McHugh said the email exchange led to her Breitbart post called “Lindsey Graham: Pretty Poem Says USA Must Adopt Unknown Muslim Men from Jihad-Syria." McHugh’s Sept. 14, 2015, story treats Arab men as a danger to Americans in the suburbs: “Graham’s position is almost a threat: Boots on the ground in Syria, or your sleepy suburb gets a ‘diverse’ surprise.”
Miller cites Coolidge again in the context of Ellis Island on April 28, 2015, when he sends McHugh a New York Times article that the immigration museum there would be adding new galleries:
Miller, April 28, 2015, 11:38 p.m. ET: Something tells me there is not a Calvin Coolidge exhibit.
Miller also brings up Coolidge in the context of Immigrant Heritage Month on June 2, 2015. He sends a link from an MSNBC report about the start of the month:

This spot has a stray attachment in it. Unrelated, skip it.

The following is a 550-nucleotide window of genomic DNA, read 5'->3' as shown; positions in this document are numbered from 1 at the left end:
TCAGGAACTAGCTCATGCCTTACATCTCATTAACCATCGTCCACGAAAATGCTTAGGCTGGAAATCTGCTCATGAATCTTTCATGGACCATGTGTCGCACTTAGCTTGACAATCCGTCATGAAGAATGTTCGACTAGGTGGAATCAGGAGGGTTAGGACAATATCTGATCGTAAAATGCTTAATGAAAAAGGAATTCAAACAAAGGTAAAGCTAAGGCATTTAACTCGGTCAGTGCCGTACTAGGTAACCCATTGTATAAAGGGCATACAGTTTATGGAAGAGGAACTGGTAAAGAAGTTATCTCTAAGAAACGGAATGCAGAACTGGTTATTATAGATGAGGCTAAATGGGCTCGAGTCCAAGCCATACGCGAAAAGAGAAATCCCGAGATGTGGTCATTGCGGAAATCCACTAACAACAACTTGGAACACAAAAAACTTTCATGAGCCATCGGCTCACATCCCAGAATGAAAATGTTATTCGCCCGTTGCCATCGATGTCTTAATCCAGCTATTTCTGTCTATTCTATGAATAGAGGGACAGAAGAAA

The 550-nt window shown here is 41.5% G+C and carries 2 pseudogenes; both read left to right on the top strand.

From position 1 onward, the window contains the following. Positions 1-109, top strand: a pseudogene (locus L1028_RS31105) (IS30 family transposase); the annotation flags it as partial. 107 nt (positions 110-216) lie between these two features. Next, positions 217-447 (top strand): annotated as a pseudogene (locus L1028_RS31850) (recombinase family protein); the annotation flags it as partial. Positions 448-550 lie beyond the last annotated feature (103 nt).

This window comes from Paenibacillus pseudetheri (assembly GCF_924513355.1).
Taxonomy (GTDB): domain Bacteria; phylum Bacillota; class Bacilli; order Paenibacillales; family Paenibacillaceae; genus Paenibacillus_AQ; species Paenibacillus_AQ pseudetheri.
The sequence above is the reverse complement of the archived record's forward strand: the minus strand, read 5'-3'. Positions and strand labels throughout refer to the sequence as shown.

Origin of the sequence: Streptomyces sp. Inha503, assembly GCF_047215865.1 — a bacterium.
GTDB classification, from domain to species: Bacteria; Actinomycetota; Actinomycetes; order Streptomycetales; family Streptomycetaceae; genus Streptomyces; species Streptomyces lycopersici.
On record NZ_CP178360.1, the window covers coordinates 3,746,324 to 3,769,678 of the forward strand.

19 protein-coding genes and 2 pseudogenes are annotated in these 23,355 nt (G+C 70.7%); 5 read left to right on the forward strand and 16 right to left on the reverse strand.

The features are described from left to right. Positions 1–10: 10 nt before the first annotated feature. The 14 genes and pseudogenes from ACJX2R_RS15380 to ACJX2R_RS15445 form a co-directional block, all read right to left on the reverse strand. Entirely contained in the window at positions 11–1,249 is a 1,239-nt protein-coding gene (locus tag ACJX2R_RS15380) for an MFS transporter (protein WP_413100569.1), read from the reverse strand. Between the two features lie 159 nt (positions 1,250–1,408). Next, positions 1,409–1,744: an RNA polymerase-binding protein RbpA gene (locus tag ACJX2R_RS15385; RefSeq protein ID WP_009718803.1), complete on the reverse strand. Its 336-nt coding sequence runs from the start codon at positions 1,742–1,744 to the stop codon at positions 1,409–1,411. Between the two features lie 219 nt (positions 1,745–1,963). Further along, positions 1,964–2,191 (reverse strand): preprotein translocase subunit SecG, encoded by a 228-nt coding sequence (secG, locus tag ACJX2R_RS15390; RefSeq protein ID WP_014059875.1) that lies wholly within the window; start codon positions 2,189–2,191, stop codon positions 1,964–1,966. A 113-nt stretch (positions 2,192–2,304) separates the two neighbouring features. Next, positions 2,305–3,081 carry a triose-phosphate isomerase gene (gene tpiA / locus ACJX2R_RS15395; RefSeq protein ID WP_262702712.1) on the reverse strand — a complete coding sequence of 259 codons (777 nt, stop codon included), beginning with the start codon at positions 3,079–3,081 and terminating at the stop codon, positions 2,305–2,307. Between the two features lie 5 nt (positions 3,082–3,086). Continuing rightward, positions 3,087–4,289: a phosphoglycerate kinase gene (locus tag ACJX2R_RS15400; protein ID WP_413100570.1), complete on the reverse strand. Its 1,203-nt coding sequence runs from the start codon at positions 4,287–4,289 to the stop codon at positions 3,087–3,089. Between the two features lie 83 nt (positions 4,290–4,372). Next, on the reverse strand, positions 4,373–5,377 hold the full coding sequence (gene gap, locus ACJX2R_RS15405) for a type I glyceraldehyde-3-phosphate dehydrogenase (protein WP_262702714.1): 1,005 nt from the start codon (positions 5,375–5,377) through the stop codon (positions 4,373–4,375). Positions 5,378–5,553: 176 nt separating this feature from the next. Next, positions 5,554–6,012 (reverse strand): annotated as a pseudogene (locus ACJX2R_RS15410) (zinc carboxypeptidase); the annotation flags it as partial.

Miller, June 2, 2015, 7:05 p.m. ET: This would seem a good opportunity to remind people about the heritage established by Calvin Coolidge, which covers four decades of the 20th century.
Miller’s comment about “four decades” refers to the time between the passage of the Immigration Act of 1924 and the Immigration and Nationality Act of 1965, or Hart-Celler Act, which abolished racial quota laws for immigration. Miller’s vision on immigration equates “heritage” with a time in which American laws were dictated by discredited race science.
Miller posits conspiracy theories about immigration